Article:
These two main problems falter its extremely stylized action for a sci-fi picture that’s as smart as Mark Wahlberg’s previous tenure in that genre…with Michael Bay in Transformers: Age of Extinction and The Last Knight. Hell, here’s another thing: if you would’ve told me that this is set in the world of Transformers that Wahlberg reprised his role as Cade Yeager through a new alter-ego, who now has the memories of somebody else (through unbeknownst reasons), then guess what? I would’ve believed it too. Wahlberg’s performance is no different than his exploration of the Transformers universe: half-charm, half-cluelessness, which equates to accepting every preposterous explanation on “Infinites” as “fact” and tagging along with people he’s never seen before and pretend everything’ll be fine, even if he is now tasked to save the entire world, in the same sense he had to do it (twice!) with the Autobots.
His character progression starts by being the only character that asks questions to the Infinites, who will then explain the film’s facile and underdeveloped plot in hackneyed detail, until he becomes the hero we deserve, but didn’t know we needed, as he uses a sword à la Morpheus from The Matrix Reloaded to bring down an entire plane and fight with Bathurst in the air, without any parachute, in the craziest, most bewildering action scene I’ve seen that defies all sense of logic and paints their characters as God-like mythic figures since The Fast and the Furious franchise said “no more logic” when Dom Toretto destroyed a parking lot with his feet.
Speaking of Bathurst, Chiwetel Ejiofor, a usual powerhouse, is completely miscast here and delivers his worst performance to date with an indescribable accent that makes everything about his antagonistic presence feel terribly cartoonish and over-the-top. He’ll refine his antagonist chops, most likely in Doctor Strange in the Multiverse of Madness. I truly hope he’ll return to a more natural state of acting as he did as Mordo in Scott Derrickson’s 2016 film (or even when he compellingly portrayed Scar in the 2019 remake of The Lion King), instead of doing whatever the hell he’s doing here. I can barely explain, or comprehend, if you will, what Ejiofor even attempted to do in Infinite to render his antagonist menacing…but it clearly didn’t work and made every scene he’s in feel unintentionally hilarious. Look at the scene in which he tortures Toby Jones with honey and how he tries to make his awfully written lines serious and menacing and yet does the exact opposite. It’s quite a feat to see, but it needs to be forgotten sooner rather than later.
This is probably why Paramount dropped Infinite on a streaming service no one is subscribed to, so it can be easily forgotten and buried inside an ever-growing algorithm that “curates” films on content rather than quality. While Infinite contains a hefty number of fun action sequences that imitate Michael Bay’s unmatched style, it, unfortunately, does not overshadow its terribly facile and underdeveloped plot and caricatural lead performances from Mark Wahlberg and Chiwetel Ejiofor. If you’re a fan of Antoine Fuqua, you won’t watch this and go through his previous films instead, which would be for the better. Let’s hope his remake of The Guilty, set to release later this year on Netflix, will be better than Infinite (spoiler: it likely will).
Infinite is now available to stream on Paramount+.
Tribeca Film Festival | See for Me Review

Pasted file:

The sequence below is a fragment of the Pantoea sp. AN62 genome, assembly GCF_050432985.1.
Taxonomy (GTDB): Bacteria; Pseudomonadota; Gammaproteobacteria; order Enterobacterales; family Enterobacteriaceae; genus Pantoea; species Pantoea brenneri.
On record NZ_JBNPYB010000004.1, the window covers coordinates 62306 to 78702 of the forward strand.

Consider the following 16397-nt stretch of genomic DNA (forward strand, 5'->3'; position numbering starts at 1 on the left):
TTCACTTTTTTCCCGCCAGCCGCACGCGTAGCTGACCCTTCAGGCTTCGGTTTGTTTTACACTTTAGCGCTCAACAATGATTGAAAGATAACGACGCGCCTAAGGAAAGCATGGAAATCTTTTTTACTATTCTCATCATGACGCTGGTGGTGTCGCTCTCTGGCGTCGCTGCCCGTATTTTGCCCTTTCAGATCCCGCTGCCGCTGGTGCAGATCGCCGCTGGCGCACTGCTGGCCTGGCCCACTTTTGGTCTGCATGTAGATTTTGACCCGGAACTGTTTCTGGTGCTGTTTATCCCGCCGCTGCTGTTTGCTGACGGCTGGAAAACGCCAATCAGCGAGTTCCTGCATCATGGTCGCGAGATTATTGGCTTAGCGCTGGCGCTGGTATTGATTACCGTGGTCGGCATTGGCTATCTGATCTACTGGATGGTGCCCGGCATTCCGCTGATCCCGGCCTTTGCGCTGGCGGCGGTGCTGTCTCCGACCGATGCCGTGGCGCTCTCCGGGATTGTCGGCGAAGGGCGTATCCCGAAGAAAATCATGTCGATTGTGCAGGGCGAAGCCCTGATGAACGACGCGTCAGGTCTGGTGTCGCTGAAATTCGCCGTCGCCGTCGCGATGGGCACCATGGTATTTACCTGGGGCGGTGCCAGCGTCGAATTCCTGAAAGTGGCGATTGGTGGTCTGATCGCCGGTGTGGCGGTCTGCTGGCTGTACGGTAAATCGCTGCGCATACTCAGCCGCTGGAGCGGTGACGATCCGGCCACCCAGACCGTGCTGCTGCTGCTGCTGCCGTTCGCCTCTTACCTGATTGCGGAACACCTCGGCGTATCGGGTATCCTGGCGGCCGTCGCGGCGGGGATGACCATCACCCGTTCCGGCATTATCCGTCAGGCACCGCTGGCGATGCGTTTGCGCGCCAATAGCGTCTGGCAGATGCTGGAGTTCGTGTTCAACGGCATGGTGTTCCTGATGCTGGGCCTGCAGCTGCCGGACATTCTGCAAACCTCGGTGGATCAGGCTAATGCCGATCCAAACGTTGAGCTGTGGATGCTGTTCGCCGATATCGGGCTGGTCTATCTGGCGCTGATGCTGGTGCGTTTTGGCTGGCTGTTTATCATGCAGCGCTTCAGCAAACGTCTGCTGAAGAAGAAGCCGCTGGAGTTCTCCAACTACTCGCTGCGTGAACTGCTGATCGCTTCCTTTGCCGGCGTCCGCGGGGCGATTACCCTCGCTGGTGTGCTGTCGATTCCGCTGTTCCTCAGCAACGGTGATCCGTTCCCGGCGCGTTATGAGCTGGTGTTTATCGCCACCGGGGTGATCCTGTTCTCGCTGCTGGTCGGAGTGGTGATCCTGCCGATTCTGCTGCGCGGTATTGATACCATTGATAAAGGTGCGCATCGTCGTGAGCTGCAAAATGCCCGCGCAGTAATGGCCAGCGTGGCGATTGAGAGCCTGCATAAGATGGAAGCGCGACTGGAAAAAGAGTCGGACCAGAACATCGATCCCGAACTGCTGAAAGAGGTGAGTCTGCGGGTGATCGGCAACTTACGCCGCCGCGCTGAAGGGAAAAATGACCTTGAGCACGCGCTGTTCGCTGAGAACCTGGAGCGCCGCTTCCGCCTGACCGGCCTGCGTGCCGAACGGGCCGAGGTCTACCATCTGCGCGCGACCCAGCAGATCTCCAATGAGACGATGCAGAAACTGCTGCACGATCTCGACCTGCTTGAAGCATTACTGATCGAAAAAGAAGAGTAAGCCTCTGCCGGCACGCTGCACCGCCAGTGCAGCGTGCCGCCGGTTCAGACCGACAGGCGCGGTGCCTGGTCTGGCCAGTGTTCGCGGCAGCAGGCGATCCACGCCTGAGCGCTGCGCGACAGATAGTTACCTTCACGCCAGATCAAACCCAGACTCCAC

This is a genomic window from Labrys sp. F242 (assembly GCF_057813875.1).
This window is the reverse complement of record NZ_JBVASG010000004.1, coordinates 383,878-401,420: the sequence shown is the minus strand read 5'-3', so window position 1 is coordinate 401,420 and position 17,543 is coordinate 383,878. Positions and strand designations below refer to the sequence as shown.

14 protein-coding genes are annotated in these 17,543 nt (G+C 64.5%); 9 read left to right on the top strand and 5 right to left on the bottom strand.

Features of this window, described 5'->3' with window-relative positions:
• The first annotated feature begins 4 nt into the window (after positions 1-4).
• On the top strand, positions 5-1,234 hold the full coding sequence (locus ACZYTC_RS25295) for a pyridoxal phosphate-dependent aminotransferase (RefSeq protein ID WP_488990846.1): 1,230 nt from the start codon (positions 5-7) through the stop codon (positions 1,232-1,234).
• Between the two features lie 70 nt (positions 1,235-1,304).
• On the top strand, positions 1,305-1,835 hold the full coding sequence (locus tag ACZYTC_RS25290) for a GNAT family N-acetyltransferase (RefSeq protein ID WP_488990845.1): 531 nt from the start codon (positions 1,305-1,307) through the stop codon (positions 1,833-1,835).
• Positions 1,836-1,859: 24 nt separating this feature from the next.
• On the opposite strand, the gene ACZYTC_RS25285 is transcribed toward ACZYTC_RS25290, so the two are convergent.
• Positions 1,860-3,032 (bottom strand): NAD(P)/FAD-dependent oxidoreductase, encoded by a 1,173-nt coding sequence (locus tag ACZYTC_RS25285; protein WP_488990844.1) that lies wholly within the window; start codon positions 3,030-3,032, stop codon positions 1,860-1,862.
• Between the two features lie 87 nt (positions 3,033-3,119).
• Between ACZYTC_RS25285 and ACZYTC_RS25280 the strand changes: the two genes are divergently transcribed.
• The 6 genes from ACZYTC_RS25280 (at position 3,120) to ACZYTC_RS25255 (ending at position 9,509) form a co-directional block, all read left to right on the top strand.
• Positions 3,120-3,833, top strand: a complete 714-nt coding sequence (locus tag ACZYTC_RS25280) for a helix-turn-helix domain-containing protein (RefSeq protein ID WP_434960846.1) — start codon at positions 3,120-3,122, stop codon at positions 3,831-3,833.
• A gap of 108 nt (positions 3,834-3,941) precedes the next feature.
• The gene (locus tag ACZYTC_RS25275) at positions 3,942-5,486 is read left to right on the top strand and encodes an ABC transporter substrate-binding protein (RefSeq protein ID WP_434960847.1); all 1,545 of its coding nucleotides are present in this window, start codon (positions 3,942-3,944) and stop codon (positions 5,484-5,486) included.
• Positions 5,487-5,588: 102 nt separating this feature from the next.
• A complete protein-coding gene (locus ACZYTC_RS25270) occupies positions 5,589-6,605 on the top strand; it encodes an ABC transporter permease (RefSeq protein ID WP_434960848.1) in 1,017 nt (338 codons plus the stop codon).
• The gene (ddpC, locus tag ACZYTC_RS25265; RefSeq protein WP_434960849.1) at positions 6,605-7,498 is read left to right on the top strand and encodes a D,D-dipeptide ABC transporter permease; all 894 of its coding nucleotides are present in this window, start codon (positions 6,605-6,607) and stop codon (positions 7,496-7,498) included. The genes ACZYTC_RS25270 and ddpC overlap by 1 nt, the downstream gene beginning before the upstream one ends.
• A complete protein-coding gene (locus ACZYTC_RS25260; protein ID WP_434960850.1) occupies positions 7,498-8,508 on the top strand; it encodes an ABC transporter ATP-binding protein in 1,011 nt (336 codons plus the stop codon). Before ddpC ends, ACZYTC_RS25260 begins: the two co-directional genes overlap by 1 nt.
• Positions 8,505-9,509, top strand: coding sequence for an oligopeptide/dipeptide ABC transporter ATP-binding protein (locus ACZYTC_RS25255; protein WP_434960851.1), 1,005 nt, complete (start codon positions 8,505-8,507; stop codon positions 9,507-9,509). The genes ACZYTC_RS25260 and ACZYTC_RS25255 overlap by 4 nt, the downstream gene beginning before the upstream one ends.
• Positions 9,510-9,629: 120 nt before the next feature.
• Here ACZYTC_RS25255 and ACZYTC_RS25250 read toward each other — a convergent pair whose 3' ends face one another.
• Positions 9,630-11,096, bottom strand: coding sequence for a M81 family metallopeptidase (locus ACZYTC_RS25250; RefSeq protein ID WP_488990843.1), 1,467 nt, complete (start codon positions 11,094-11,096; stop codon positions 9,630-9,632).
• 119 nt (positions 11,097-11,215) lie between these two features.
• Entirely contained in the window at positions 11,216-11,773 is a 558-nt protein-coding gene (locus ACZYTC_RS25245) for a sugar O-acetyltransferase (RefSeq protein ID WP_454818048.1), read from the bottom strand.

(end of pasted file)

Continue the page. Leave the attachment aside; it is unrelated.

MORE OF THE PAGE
There’s something about home invasion films that usually makes them so thrilling and so engaging. They normally create such an immense level of tension and suspense and then they usually maintain that tension pretty much throughout the entire runtime. Usually. Unfortunately See for Me is an exception to that and despite a really promising premise with a lot of potential, it somehow falls flat and is devoid of any tension or suspense whatsoever.
Sophie is a blind former-skier that’s cat sitting for someone in a huge, secluded mansion. However, three thieves break in thinking no one’s home to empty a safe hidden in the house. Sophie must defend herself using a new app called ‘See for Me’ that connects her to a sighted person who can provide help in order to increase her chances of survival. She connects to an army veteran names Kelly who helps Sophie defend herself against the home invaders.
Based on the premise alone there’s a lot of potential in this idea and its sounds really strong. Whilst it’s not exactly new ground with other films like Don’t Breathe (2016) and Hush (2016) treading similar territory, it’s still a compelling idea. However, See for Me doesn’t really do anything new or exciting. In fact, what it does try to do differently ends up falling flat and failing.
The main character Sophie is not particularly likeable. She holds a bitterness towards everyone and as a result we never quite know where her allegiances lie. At first she’s going to steal an expensive bottle of wine from the house she’s cat-sitting in, then she decides to team-up with the robbers and she’s constantly making decisions and changing her mind and it just doesn’t seem very convincing why she’s doing these things. She’s changing her story, switching sides and she’s never particularly interesting to watch.
That’s at no fault of the actors as the performances here are all actually pretty solid and it’s very refreshing that Skyler Davenport, who plays Sophie, is visually impaired. Not only does she give a very good performance, but in terms of diversity and representation, this is definitely a win.
Unfortunately See for Me is lacking in any tension whatsoever despite a promising set up and the final film is fairly bland and dull which is very disappointing and makes for an uninspiring watch.
See for Me premiered at the 2021 Tribeca Film Festival.